I read now.  Slowly.  Chewing on every word, often aloud, to let the taste and weight of every word satisfy me.  I get filled up so easily, and it hurts to take it all inside, so some days it’s all I can do to read a few lines before I have to stop and digest what new thing I just took in.  Some days it’s poetry, others, classic fiction.  But most days, it’s something I’ve never tasted before, and I chew on it like a baby chews on that first bite of peas or blueberries.  Cautiously, curiously, the way someone who lived life without friends makes friends for the first time.

So today, in this hour, I read.  Not for others, but for myself. 

Because I am empty, and I am so hungry.

 

© Copyright 2018 William S. Friday

A Day in an Invisible Life: Hour 2

A Day in an Invisible Life (5)

Hour 2

 

I keep a journal. 

It’s not what most people think as a journal.  It’s what I imagine therapy would be like… if I’d ever gone to therapy… which I haven’t.  I have nothing against therapy.  I have friends who go.  I think it speaks volumes that my kids go to therapy, and my eldest grand kid… and my kids’ mother.  And since you’re reading this on a blog, you might think that I subscribe to that very-often-quoted maxim, “I don’t go to therapy, I blog”.  But I don’t.  Subscribe to that very-often-quoted maxim, that is.  I’ve read blogs that purport to be self-therapy for their bloggers. 

All I can say about that is, those bloggers need therapy.

Oh, yeah.  I keep a journal.

It was about a year ago that I finally gave into someone’s idea of a daily practice that could best be called ‘self-care’.  It started with the only thing in my life at the time that could be identified as such.  My morning cup of coffee.  One cup, about a half-hour to drink it, no more—no less.  It was to become a quiet time, a sacred time, filled with nothing but my thoughts… or lack of thoughts… as I sat in remembrance of what was, and the day that was to be.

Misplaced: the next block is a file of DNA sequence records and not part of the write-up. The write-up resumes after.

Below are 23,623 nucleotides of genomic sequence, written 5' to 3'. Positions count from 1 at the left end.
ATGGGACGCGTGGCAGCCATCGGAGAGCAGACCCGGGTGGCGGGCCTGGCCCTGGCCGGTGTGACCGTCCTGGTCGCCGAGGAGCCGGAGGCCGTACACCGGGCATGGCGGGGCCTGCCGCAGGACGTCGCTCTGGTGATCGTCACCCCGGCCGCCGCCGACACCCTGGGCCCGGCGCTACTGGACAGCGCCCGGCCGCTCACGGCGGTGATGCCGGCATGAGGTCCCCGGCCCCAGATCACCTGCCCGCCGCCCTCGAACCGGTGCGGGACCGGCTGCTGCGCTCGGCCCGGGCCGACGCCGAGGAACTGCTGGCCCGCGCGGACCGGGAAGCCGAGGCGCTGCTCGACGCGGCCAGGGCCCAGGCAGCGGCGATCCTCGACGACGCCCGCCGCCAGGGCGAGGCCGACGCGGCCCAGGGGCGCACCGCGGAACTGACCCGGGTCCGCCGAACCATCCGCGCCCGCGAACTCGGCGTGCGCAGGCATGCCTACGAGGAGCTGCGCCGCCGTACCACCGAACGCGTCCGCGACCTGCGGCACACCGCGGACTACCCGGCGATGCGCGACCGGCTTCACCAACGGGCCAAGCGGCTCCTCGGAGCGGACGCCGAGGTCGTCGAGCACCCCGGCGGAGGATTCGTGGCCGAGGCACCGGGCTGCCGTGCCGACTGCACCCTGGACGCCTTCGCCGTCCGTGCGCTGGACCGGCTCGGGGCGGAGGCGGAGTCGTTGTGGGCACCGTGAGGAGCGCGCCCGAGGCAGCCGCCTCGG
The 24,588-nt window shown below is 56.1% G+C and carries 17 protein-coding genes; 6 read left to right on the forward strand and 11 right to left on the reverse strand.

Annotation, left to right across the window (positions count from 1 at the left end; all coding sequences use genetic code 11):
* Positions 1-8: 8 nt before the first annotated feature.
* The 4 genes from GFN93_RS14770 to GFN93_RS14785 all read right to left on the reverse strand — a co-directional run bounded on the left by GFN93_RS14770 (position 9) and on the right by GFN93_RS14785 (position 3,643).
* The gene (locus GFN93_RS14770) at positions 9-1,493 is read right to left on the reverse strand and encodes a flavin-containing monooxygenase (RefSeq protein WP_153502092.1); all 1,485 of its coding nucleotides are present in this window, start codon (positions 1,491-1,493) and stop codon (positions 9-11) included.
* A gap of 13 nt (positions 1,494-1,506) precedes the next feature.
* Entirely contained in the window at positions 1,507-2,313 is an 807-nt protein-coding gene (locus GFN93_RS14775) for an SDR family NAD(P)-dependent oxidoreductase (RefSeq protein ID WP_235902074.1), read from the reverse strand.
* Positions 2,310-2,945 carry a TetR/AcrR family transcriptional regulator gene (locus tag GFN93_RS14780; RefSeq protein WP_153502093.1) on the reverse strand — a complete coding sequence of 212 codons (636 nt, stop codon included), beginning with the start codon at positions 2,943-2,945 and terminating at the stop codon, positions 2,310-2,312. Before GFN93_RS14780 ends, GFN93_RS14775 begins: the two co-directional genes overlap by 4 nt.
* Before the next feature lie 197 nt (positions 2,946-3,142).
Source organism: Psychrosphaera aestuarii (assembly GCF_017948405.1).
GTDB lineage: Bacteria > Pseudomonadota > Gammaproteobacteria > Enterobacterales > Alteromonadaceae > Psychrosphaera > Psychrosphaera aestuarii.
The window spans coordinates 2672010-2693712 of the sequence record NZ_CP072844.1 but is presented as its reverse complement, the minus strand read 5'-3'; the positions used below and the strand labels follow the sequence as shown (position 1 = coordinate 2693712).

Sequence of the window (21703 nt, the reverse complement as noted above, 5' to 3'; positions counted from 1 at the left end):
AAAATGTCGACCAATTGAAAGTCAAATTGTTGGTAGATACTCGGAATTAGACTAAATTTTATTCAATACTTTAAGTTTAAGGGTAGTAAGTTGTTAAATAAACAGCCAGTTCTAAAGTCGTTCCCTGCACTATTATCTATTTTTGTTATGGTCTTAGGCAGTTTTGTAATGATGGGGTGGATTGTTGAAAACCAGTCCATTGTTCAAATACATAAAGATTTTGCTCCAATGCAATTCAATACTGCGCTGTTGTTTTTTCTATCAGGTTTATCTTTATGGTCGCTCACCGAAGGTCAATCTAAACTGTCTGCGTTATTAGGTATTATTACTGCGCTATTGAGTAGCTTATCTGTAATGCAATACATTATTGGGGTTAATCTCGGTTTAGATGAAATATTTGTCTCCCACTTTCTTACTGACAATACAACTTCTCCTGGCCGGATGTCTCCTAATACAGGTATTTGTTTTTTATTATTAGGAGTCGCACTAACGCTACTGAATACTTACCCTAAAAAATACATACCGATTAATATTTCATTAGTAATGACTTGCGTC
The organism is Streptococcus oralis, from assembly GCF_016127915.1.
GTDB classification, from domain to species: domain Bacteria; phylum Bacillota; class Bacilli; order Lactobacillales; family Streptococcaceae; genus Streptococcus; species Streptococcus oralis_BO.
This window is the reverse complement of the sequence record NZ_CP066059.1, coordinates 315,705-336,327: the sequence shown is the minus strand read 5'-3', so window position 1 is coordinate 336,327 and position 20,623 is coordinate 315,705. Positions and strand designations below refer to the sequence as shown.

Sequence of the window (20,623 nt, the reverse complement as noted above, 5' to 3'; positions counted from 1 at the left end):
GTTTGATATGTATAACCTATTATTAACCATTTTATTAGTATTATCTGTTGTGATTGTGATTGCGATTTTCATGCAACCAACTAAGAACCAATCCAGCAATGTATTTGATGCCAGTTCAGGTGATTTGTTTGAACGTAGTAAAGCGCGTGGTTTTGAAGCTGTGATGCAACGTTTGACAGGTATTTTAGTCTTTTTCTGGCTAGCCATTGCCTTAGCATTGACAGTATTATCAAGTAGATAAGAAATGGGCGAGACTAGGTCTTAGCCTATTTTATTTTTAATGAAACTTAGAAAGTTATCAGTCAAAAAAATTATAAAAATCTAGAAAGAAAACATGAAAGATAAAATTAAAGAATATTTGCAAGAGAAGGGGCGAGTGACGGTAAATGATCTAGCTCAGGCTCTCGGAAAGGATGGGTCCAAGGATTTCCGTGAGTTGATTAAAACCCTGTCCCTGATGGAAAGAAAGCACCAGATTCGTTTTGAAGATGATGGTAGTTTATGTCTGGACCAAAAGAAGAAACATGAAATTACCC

That was when my journal came to be.

Originally a place for gratitude, eventually this journal took the shape of… well, a landfill… for thoughts and feelings that had begun to overflow my ability to process in the moment.  I’ve hinted at this in blog posts before, but the truth of things is, about a year ago, I was in the midst of an undiagnosed depressive episode.  My long-overdue first, and since, only, fall down a mineshaft of emotional and spiritual darkness.  To sum it up in a sentence, I was in a really fucked-up place.  But it was in those months that I began to listen to the words that had become stuck inside me, and wrote them all down as they surfaced, in real-time.  The words were full of sadness and anger, hope and confusion, love and hate.  It wasn’t fun and it wasn’t easy.  But I learned that there was a landfill waiting for a whole lifetime of garbage to fill it up. 

So I filled it up.  I still do.  Some days I miss, most days I don’t.  And every day I do it is one more day that I stay out of the mineshaft.  Also, in case you wondered why I don’t share it on the blog, it’s because I don’t believe a blog is therapy.  I believe therapy is therapy, just like I believe a journal isn’t therapy.  But between the coffee, and the quiet, and the pen, and the ink, I’m not where I was a year ago.

So this day, I’ll make a second cup of coffee, sit in the chair between my bed and the window, and drop another page into the landfill.

 

© Copyright 2018 William S. Friday

A Day in an Invisible Life

A Day in an Invisible Life

Prologue…

My days begin in anonymity*. 

Nobody knows who I am, really.  Maybe that’s because I lead a double—life.

There are hints here and there.  Some days… nights, actually…  I call work and tell them I can’t come in.  That I have “something going on with that other job”, and they understand.  But around this town, nobody has a clue of who I am, and what I do. 

 

Hour 1…

The molten sun pours through my window blinds between 6 and 8 am.  I don’t remember it being this way when I moved here last July.  It’s like that scene near the beginning of the movie Jaws, when Chief Brody says basically the same thing to his wife, and she explains it to him.  My observation being not the angle of the sun, or what season I moved in, but that Chief Brody had a wife.